Dead Bats Society
The dream of an 81-0 home record was put to bed in the series opener, thanks to a 5-2 loss to the Orioles on yet another chilly night in the Bronx. After averaging more than 10 runs per game vs the O’s at Yankee Stadium last season in winning eight of 10 meetings, and never scoring fewer than four runs in any game, they scored just two runs in Thursday’s loss. Masahiro Tanaka allowed three runs, a notable number because Yankee starters had allowed two or fewer runs in each of the team’s first six games, the first time they did that since 1911.
Tanaka cruised through the first six innings allowing just three baserunners among the first 20 batters he faced. He was almost perfect with his splitter, consistently spotting it below the knees and burying it in the dirt while generating eight whiffs on 13 swings against the pitch; he was less precise with his slider in those first six innings, though the pitch generated weak contact (83 mph average exit velocity on six batted balls) and kept the Orioles off-balance:
It all unraveled in the seventh inning when the first four batters went single-home run-groundout-single, ending Tanaka’s night on the mound. As you can see below, he served up three meatballs in the hitters’ sweetspot — a slider, splitter and four-seamer — and the Orioles didn’t waste their chances to pound him.
The Yankees’ bats were as cold as the near-freezing temperatures, though they had plenty of chances to score. They had 12 baserunners but couldn’t cash in as they went 1-for-15 with runners on base. The Yankee entered Thursday’s game hitting .294 and slugging .560 with runners on base, both marks second-best in the American League.
Nightmare on River Avenue, Part I
Friday night’s 14-inning disaster gave us our first nominee — of the series — for Worst Loss Of The Season (WLOTS). It had been three decades since they lost a game in the 14th inning or later against the Orioles — June 4, 1988 in Baltimore — and more than 50 years since it had happened in the Bronx — a 2-1 14-inning loss on July 16, 1967. The cleanup hitters in that 1967 game were Brooks Robinson and Mickey Mantle.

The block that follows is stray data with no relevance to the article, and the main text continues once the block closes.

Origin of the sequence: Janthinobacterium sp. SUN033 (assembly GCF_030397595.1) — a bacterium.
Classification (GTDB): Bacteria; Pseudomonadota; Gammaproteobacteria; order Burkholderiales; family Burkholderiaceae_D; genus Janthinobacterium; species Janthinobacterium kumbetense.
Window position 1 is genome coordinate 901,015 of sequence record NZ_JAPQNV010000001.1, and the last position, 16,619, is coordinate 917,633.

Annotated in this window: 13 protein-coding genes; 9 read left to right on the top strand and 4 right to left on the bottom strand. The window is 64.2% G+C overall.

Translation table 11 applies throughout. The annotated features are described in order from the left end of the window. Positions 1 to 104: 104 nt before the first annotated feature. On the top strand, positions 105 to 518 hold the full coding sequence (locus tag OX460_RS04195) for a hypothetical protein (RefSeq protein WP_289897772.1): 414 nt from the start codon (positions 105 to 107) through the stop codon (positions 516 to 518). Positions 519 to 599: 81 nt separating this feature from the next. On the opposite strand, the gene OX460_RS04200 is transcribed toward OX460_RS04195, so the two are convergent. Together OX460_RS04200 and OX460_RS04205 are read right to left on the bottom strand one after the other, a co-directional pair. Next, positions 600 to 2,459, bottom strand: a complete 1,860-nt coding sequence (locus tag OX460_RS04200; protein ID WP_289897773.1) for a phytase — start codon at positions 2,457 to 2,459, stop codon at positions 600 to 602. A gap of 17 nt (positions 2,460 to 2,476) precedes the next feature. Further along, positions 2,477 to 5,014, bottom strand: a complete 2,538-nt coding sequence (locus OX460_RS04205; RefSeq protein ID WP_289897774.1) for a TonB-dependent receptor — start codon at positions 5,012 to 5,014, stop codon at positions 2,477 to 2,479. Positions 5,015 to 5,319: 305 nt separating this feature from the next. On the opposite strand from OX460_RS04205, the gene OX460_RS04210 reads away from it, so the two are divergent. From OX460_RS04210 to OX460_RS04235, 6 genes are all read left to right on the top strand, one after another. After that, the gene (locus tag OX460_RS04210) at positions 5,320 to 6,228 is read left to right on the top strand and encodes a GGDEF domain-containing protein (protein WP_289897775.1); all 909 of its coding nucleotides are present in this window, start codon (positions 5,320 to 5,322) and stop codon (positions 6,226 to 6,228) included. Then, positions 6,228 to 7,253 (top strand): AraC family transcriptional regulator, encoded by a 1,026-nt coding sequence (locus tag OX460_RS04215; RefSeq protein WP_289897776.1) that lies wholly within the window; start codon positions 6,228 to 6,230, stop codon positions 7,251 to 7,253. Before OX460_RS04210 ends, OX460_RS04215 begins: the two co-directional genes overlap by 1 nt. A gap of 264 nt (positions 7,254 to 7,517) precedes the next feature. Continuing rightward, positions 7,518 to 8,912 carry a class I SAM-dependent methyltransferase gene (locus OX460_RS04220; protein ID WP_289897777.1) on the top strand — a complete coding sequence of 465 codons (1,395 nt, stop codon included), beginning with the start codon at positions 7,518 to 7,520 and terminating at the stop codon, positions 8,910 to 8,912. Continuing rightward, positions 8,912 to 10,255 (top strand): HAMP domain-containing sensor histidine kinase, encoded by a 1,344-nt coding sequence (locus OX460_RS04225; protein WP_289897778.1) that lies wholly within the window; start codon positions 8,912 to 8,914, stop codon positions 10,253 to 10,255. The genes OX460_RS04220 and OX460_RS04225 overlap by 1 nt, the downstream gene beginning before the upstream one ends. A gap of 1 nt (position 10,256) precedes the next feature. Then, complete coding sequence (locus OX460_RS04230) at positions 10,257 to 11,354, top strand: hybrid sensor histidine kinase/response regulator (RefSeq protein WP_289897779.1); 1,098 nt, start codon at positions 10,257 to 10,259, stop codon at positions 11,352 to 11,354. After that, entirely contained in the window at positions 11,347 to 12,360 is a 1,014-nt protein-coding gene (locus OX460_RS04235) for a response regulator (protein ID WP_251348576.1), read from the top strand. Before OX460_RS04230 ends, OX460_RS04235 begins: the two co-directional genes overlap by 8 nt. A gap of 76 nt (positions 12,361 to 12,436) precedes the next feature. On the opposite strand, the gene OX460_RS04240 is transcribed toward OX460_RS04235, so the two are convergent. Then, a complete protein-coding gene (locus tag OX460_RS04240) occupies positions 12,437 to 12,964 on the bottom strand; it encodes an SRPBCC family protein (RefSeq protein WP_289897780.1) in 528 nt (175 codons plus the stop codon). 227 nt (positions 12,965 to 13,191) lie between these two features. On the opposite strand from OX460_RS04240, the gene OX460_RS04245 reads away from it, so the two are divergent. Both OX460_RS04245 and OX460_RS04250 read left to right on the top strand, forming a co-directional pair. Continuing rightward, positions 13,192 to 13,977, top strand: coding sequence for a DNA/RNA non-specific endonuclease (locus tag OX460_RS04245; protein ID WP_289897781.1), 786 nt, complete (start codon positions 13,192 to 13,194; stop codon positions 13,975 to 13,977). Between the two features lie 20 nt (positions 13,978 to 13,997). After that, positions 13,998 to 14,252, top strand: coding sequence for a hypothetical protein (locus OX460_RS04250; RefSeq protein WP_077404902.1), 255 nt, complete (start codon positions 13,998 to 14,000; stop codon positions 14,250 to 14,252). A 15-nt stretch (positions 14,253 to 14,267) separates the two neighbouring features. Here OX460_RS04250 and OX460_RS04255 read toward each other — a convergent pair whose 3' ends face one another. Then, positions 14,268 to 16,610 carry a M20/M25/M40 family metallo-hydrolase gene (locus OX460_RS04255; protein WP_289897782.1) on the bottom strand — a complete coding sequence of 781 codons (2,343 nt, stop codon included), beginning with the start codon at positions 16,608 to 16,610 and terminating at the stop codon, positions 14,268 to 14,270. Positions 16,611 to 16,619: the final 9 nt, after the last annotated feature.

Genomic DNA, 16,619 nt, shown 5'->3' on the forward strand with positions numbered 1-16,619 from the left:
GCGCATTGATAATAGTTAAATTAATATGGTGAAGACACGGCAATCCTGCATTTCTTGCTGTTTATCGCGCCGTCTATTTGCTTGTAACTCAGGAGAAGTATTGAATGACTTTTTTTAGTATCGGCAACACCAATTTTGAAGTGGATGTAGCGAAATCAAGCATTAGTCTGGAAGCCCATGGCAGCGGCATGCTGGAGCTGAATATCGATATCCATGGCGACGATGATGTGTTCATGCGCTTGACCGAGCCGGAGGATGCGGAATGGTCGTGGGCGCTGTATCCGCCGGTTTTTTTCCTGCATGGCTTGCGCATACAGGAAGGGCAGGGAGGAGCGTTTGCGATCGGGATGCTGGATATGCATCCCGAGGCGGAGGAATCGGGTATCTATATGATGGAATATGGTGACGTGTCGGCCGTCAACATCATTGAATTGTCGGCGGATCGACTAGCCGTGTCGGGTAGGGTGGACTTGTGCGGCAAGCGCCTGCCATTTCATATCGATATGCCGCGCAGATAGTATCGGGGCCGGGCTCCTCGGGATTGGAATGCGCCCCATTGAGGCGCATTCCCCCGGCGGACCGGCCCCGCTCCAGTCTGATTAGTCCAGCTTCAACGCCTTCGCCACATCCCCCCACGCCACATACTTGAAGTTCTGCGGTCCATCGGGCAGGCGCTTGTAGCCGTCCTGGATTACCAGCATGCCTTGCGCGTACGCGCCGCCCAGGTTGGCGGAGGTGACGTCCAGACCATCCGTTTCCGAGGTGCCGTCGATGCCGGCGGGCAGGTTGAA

Without re-hashing the entire nightmare that played out over more than five hours of baseball, let’s highlight a few notable stats from the game.
- Aaron Judge’s game-tying RBI single in the third inning was his 13th straight home game with an RBI dating back to last season, breaking the franchise record previously set by Tino Martinez (1997-98).
- Judge also starred with his glove, robbing Caleb Joseph of a potential go-ahead homer in the 13th inning with a spectacular catch at the wall in right field. According to Sports Info Solutions, which has tracked batted ball data going back to 2004, it was the first time any player had robbed a home run in the 13th inning or later of a game.
- Didi Gregorius gave us free baseball with a clutch solo dinger to knot the score at 3-3 in the eighth inning. It was his first game-tying homer in the eighth inning or later as a Yankee.
- Jonathan Holder wore the goat’s horns as he picked the worst time to surrender his first career grand slam — to Pedro Alvarez in the top of the 14th inning. Holder is the first pitcher in franchise history to give up a grand slam in the 14th inning or later of a game.
The Yankees bounced back from Friday’s nightmare with a resounding 8-3 win, despite trotting out a makeshift lineup that was missing several regular starters and resembled something you might see in a spring training road game.